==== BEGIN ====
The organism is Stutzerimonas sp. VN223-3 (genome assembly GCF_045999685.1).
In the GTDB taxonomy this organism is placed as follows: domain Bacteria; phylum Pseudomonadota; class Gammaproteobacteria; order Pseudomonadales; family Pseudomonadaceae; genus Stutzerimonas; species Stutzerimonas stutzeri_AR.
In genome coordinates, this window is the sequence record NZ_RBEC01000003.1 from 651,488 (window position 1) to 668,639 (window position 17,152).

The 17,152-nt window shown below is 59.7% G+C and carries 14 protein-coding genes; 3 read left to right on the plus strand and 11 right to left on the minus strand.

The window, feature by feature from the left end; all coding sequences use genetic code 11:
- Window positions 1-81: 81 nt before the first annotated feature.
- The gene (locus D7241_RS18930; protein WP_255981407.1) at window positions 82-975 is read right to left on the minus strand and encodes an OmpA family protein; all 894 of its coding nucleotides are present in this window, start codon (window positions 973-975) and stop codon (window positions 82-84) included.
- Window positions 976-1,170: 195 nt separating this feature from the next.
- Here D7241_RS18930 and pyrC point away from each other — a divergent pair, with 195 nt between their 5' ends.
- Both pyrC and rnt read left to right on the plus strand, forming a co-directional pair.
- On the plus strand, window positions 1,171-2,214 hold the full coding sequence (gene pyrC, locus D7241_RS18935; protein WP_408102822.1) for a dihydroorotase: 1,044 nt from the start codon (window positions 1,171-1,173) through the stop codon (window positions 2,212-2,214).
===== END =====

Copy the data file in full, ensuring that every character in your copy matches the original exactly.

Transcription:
The organism is Stutzerimonas sp. VN223-3 (genome assembly GCF_045999685.1).
In the GTDB taxonomy this organism is placed as follows: domain Bacteria; phylum Pseudomonadota; class Gammaproteobacteria; order Pseudomonadales; family Pseudomonadaceae; genus Stutzerimonas; species Stutzerimonas stutzeri_AR.
In genome coordinates, this window is the sequence record NZ_RBEC01000003.1 from 651,488 (window position 1) to 668,639 (window position 17,152).

The 17,152-nt window shown below is 59.7% G+C and carries 14 protein-coding genes; 3 read left to right on the plus strand and 11 right to left on the minus strand.

The window, feature by feature from the left end; all coding sequences use genetic code 11:
- Window positions 1-81: 81 nt before the first annotated feature.
- The gene (locus D7241_RS18930; protein WP_255981407.1) at window positions 82-975 is read right to left on the minus strand and encodes an OmpA family protein; all 894 of its coding nucleotides are present in this window, start codon (window positions 973-975) and stop codon (window positions 82-84) included.
- Window positions 976-1,170: 195 nt separating this feature from the next.
- Here D7241_RS18930 and pyrC point away from each other — a divergent pair, with 195 nt between their 5' ends.
- Both pyrC and rnt read left to right on the plus strand, forming a co-directional pair.
- On the plus strand, window positions 1,171-2,214 hold the full coding sequence (gene pyrC, locus D7241_RS18935; protein WP_408102822.1) for a dihydroorotase: 1,044 nt from the start codon (window positions 1,171-1,173) through the stop codon (window positions 2,212-2,214).